How Coral Reefs Are Built

Coral reefs are limestone structures built over time by small marine animals, the stony corals. Most corals live in colonies, with numerous individuals, called polyps, living together on top of their limestone skeletons. Each coral is basically a ring of tentacles surrounding a central mouth that sits in a cuplike hole in the underlying skeleton. At night, a coral extends its tentacles to feed on drifting particles and plankton (tiny floating organisms). A coral's skeleton is created by cells in the base and walls of the polyp, which secrete calcium carbonate (limestone). Only the surface of a reef is alive. The underlying structure is made of limestone rockold coral skeletons.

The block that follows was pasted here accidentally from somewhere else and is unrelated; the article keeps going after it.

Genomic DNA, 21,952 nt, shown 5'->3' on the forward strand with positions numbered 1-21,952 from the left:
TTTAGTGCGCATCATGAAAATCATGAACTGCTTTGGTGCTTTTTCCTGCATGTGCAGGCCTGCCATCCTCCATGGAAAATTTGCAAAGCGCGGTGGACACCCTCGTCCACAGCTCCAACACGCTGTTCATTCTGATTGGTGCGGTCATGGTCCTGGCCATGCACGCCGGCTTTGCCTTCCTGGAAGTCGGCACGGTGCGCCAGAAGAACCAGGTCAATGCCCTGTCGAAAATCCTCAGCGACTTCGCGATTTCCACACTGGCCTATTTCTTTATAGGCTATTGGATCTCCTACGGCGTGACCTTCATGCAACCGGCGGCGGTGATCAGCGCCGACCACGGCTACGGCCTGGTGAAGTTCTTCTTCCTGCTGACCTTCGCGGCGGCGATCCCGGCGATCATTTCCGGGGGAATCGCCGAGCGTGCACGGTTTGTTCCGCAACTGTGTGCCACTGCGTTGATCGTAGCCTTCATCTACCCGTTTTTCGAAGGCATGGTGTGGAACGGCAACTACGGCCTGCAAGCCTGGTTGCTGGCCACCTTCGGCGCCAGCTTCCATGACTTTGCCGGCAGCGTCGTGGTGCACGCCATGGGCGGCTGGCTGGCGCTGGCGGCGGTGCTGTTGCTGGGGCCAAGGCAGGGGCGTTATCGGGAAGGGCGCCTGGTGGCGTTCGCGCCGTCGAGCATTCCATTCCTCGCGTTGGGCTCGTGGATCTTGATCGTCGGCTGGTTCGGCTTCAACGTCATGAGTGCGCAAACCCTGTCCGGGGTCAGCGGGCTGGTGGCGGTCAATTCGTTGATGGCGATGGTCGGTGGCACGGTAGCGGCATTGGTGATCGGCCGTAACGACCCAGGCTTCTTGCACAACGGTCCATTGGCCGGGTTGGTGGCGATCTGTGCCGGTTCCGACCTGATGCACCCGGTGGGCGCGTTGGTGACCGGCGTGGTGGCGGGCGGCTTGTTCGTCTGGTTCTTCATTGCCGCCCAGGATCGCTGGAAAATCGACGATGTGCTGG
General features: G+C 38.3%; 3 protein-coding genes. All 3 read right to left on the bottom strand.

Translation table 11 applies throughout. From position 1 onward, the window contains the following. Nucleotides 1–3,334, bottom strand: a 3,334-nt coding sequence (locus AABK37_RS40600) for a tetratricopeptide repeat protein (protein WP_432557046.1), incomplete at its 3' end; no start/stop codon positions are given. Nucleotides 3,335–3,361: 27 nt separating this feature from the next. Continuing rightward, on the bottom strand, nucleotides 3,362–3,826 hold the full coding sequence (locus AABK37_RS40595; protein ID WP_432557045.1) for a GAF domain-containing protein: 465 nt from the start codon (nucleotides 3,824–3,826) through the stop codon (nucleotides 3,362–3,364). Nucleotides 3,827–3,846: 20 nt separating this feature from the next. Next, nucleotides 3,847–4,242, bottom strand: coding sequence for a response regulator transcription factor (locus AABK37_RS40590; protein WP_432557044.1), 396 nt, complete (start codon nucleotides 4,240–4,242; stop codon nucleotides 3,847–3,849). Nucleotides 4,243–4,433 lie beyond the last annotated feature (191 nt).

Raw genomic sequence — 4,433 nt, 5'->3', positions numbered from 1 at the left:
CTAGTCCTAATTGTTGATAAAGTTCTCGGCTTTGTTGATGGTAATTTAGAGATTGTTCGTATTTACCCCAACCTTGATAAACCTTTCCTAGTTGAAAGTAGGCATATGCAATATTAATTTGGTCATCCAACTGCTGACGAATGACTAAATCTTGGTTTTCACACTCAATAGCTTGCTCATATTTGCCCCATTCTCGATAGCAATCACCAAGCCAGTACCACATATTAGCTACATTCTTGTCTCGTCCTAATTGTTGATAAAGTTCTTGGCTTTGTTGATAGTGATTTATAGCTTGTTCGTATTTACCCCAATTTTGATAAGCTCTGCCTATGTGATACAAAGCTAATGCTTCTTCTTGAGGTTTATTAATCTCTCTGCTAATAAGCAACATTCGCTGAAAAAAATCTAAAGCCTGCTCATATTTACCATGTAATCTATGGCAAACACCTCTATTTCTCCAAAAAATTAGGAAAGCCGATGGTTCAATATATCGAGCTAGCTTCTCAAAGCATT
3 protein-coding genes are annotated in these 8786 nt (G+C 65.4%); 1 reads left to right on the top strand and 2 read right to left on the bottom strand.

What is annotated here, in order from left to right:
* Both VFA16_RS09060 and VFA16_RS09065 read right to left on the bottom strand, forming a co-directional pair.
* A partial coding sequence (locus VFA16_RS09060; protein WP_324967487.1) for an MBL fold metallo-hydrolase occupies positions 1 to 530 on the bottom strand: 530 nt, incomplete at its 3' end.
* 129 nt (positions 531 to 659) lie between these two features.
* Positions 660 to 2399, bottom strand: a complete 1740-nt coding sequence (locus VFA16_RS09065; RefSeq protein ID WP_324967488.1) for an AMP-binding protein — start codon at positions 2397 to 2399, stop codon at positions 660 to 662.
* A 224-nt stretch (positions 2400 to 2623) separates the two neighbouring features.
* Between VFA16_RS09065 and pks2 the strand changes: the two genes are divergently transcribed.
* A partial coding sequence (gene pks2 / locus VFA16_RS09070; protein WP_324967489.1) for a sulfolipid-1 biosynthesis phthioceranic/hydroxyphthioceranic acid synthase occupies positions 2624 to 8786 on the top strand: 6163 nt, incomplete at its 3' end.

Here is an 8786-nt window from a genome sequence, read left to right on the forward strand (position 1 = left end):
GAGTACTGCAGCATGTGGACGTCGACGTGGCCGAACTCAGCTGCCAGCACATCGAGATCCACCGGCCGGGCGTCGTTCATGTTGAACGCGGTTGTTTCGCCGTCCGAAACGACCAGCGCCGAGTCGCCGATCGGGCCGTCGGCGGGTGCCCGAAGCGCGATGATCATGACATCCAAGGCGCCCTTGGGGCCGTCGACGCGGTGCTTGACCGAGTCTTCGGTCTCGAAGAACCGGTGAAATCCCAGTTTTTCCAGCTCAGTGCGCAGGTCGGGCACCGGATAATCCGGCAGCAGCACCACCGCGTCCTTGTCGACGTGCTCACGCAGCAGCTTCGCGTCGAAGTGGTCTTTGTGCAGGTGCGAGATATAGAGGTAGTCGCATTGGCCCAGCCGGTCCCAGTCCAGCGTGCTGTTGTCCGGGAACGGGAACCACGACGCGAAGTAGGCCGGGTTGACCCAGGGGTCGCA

All reef-building corals have tiny algae called zooxanthellae that live inside their tissues and help them create their limestone skeleton. In a mutually beneficial partnership called symbiosis, the algae receive protection and can use the coral's waste products as fuel for photosynthesis (the use of energy from sunlight to combine carbon dioxide and water to make food and grow). Coral polyps, in turn, get an efficient means to eliminate wastes and a source of oxygen, a by-product of the algae's photosynthesis. Working together, the coral and algae create the framework of the coral reef. The reef's complex structure provides a home for many other creatures, including sponges, fish, octopuses, crabs, starfish, and sea anemones.

The shallow, clear waters of the tropics provide optimal conditions of sunlight, warmth, wave energy, and food for coral reef growth. However, if these environmental conditions change, the health and survival of a reef can be put at risk.